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Korean J Anesthesiol > Volume 21(5); 1988 > Article
Korean Journal of Anesthesiology 1988;21(5):840-845.
DOI: https://doi.org/10.4097/kjae.1988.21.5.840   
Extremity Amputation following Radial Artery Cannulation in Two Patients with Craniotomy .
Sun Ok Song, Keung Sook Lee, Heung Dae Kim
Department of Anesthesiology, College of Medicine, Yeungnam University, Taegu, Korea.
Percutaneous radial artery cannulation is a very useful method of invasive monitoring in critically ill patients. Although the method is generally safe and simple, it can infrequently lead to tissue necrosis. Recently we experienced this complication in two patients. The first patient was a 52-year-old male who received a craniotomy for removal of a subdural hematoma. Right radial artery cannulation was carried out after a modified Allen's test appeared to be positive. After removal of the cannula on the 9th hour after operation because it was obstructed, his right hand was cool and cyanotic. Despite stellate ganglion block and other supportive therapy, the ischemic changes increasingly worsened. On the 10th day after removal of the cannula, the necrotic change was extended in all fingers of the right hand and he underwent disarticulation of the right wrist. The second patient was a 63-year-old female who received a craniotomy for clipping of a cerebral aneurysm. Left radial artery cannulation was performed without a modified Allen's test. On the 2nd hour after operation, the cannula was removed because the left hand was cyanotic. On Doppler examination, the radial and ulnar arteries were not identified with blood flow. On angiographic finding, the radial artery was occluded almost totally and the ulnar artery was not visualized below the antecubital fossa. After the left stellate ganglion block, thrombectomy and anticoagulant therapy, the ischemia in the left hand was transiently improved, but then became more aggravated and eventually the level of tissue necrosis advanced to the left elbow, therefore amputation above the left elbow joint was performed. Presumptive causes of these tissue necroses were peripheral embolization in the first patient, and inadequate collateral circuation of the ulnar arterial malformation in the second case.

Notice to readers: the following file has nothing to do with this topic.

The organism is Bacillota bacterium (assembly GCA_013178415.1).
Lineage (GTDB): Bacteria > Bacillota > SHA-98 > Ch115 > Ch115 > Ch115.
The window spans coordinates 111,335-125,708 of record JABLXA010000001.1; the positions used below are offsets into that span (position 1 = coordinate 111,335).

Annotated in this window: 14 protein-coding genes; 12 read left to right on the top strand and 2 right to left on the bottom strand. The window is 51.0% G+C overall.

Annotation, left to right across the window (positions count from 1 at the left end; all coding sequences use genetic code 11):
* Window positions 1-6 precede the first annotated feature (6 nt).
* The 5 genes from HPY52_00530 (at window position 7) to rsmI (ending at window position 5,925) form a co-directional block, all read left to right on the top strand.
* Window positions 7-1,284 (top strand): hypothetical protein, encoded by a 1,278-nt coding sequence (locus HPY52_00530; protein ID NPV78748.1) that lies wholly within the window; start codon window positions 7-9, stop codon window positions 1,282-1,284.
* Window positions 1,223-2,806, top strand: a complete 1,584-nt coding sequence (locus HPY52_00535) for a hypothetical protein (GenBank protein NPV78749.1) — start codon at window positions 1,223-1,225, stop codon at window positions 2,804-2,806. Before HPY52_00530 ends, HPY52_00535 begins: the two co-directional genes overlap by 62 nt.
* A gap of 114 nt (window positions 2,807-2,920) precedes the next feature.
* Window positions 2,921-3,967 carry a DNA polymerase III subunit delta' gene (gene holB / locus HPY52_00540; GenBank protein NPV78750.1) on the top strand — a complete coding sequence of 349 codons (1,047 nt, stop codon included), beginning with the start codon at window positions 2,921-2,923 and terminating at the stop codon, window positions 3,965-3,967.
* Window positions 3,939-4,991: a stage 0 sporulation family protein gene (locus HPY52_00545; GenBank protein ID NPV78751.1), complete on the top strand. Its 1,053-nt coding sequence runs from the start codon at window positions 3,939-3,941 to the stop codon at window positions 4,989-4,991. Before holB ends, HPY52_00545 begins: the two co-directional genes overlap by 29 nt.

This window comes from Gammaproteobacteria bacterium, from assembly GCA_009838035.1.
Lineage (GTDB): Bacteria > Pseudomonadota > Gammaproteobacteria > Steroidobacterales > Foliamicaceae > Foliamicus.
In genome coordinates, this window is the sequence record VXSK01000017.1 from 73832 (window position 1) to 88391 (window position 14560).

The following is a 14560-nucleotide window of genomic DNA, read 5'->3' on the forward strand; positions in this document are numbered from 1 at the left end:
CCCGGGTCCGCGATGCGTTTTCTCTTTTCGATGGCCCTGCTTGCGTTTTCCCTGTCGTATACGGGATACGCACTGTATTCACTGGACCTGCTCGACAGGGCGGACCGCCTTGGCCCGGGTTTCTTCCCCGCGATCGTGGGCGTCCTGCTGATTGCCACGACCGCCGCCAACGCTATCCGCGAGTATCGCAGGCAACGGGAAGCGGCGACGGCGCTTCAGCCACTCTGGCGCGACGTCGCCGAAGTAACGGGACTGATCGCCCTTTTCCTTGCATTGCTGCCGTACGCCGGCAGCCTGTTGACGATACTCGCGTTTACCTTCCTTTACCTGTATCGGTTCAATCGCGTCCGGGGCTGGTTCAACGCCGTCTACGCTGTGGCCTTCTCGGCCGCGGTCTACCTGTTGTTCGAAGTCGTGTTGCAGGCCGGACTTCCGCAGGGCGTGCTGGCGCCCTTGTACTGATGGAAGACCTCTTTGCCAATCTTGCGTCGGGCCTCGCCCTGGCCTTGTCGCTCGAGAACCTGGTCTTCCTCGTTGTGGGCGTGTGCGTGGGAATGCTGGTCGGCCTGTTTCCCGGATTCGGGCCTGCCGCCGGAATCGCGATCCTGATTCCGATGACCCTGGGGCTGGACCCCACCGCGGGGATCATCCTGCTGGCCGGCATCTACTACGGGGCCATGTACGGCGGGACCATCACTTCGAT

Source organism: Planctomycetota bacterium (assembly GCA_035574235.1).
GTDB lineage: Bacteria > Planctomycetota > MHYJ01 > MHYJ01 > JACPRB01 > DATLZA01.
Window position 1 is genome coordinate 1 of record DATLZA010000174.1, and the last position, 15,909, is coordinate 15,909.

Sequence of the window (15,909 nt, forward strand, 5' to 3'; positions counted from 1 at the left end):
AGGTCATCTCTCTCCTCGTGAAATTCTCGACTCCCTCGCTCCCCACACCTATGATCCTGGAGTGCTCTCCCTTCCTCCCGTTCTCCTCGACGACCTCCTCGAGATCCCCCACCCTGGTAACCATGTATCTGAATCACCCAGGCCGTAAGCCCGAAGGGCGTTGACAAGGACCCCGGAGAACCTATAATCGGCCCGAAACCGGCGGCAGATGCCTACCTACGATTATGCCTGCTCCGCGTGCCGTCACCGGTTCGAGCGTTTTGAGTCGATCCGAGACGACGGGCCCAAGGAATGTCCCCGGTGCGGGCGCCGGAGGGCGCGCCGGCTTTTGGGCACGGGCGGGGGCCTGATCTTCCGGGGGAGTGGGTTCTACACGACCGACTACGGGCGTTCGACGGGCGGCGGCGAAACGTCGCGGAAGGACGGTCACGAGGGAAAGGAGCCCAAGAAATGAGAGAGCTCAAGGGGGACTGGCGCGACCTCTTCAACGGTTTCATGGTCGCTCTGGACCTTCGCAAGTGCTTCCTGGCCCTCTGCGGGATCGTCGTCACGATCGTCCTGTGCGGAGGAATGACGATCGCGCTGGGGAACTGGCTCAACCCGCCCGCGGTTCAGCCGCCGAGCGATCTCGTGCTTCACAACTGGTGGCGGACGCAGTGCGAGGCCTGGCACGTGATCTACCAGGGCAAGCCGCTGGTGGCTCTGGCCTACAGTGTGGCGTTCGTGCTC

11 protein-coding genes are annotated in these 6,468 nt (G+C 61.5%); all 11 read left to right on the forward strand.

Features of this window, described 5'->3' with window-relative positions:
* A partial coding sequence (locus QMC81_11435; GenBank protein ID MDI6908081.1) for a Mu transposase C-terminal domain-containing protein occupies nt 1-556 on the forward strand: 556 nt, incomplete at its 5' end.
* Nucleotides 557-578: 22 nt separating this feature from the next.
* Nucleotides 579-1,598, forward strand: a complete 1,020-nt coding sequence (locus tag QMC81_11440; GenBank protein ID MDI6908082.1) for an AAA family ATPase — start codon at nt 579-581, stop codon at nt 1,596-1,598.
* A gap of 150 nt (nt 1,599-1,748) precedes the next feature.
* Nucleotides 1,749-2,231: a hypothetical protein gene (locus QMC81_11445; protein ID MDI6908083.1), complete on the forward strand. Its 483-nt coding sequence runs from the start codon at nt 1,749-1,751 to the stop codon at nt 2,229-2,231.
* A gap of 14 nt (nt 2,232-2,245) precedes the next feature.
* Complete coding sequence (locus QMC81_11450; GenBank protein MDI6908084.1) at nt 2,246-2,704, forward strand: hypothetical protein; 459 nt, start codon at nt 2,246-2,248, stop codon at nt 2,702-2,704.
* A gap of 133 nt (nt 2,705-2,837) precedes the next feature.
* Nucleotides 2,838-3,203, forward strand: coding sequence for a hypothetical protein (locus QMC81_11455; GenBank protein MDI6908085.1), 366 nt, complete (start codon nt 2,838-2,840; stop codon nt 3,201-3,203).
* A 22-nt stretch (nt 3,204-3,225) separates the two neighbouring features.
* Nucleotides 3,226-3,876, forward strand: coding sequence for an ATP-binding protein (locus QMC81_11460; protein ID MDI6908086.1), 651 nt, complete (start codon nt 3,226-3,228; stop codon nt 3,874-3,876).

Key Words: Cannulation; Radial artery; Modified Allen`s test; Tissue necrosis; Amputation
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